If you haven't heard, Project Ara is coming. No, I don't mean that in the vague it's being worked on sense. It's actually on its way to Puerto Rico in the form of a market pilot sometime later this year. Google announced the news at the second annual Project Ara Module Developers Conference currently underway.
The market pilot for Ara will be in Puerto Rico #AraDev
Project Ara stirred up plenty of excitement when it was first announced, and it continues to entice people with its promise of a modular and upgradeable phone. We recently learned that users will be able to hot-swap modules (excluding the CPU and screen) while the device is on thanks to a modified version of Android Lollipop.
Now Phonebloks has shared a video of Ara's porgress at NK Labs, a Massachusetts-based contractor doing a great deal of work on the project.
Project Ara seems like the sort of thing that could never in a zillion years work, but Google is committed to giving it a shot. After bringing Motorola's ATAP in-house, the company has forged ahead on Project Ara. Now project head Paul Eremenko has offered up a few new details of how Ara will work. Basically, the phone can be taken apart while it's on.
Well, this isn't great news - the guy responsible for designing Project Ara as part of Google's ATAP team (and previously, at Motorola), which Google picked up as part of the Motorola-Lenovo acquisition, is leaving! Dan Makoski is headed to another company to work on more amazing, innovative, interesting, game-changing products. Just kidding: he's going to work for a bank. Capital One, to be precise. He has this to say about it:
there are few spaces as ripe for technology and human-inspired re-imagination as how people relate to their money,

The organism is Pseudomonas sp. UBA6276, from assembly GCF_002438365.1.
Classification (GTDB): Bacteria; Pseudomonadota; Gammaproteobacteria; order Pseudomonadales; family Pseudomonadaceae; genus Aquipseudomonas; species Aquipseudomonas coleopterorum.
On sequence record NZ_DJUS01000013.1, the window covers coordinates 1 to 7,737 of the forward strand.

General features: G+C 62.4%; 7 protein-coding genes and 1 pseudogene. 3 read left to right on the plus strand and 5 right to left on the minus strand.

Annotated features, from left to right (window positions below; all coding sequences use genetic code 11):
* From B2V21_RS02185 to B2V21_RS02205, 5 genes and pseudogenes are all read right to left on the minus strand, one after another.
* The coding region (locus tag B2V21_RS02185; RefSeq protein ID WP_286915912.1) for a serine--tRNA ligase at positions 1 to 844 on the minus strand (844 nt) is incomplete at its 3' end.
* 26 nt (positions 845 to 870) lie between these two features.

Capital One has been steadily building a quiet but extraordinary design thinking, strategy and execution culture on top of its already legendary data analytics capability,
and when you stir the above and throw in the spark of vision & leadership:
Project Ara is still going strong, and Google demonstrated it at I/O at the ATAP presentation. Project Ara Technical Lead Paul Eremenko talks up the modular phone platform in the video below (starting at around 23:30), bringing the concept beyond simple phone component upgrades. "What if a phone could see in the dark? What if a phone could test if water is clean?" The collaborative Ara team wants the hardware to be just as flexible as the larger Android ecosystem.
According to the Nikkei business wire, Toshiba announced today that the company will be providing the processing guts for Google's upcoming Project Ara modular smartphones. The release itself is pretty bare-bones - Toshiba says it will provide 3 different types of processors for the phone, and that while it will initially be the "preferred" supplier for those components, it will become their sole provider a year after Ara's initial rollout.
Google's Project Ara might be the very definition of a geek pipe dream: an idea that makes a lot of sense, but isn't quite possible with current technology, being made real with applied engineering and creativity. Even with Motorola being sold to Lenovo, the Ara modular phone project is still full speed ahead at the Googleplex under the new ATAP team. Dave Hakkens of Phonebloks, who presented a very similar concept back in September, was recently given a tour of ATAP's progress.
We're all excited by the prospects of Project Ara, Google's upcoming lick-and-stick modular phone that will essentially allow users to upgrade the device's hardware on the fly. Recently, one of the Ara team members showed off a non-functional model of the device at LAUNCH, which gives us a very good idea of how swapping components will work.
They waste no time getting right into the juicy details, so give it a watch.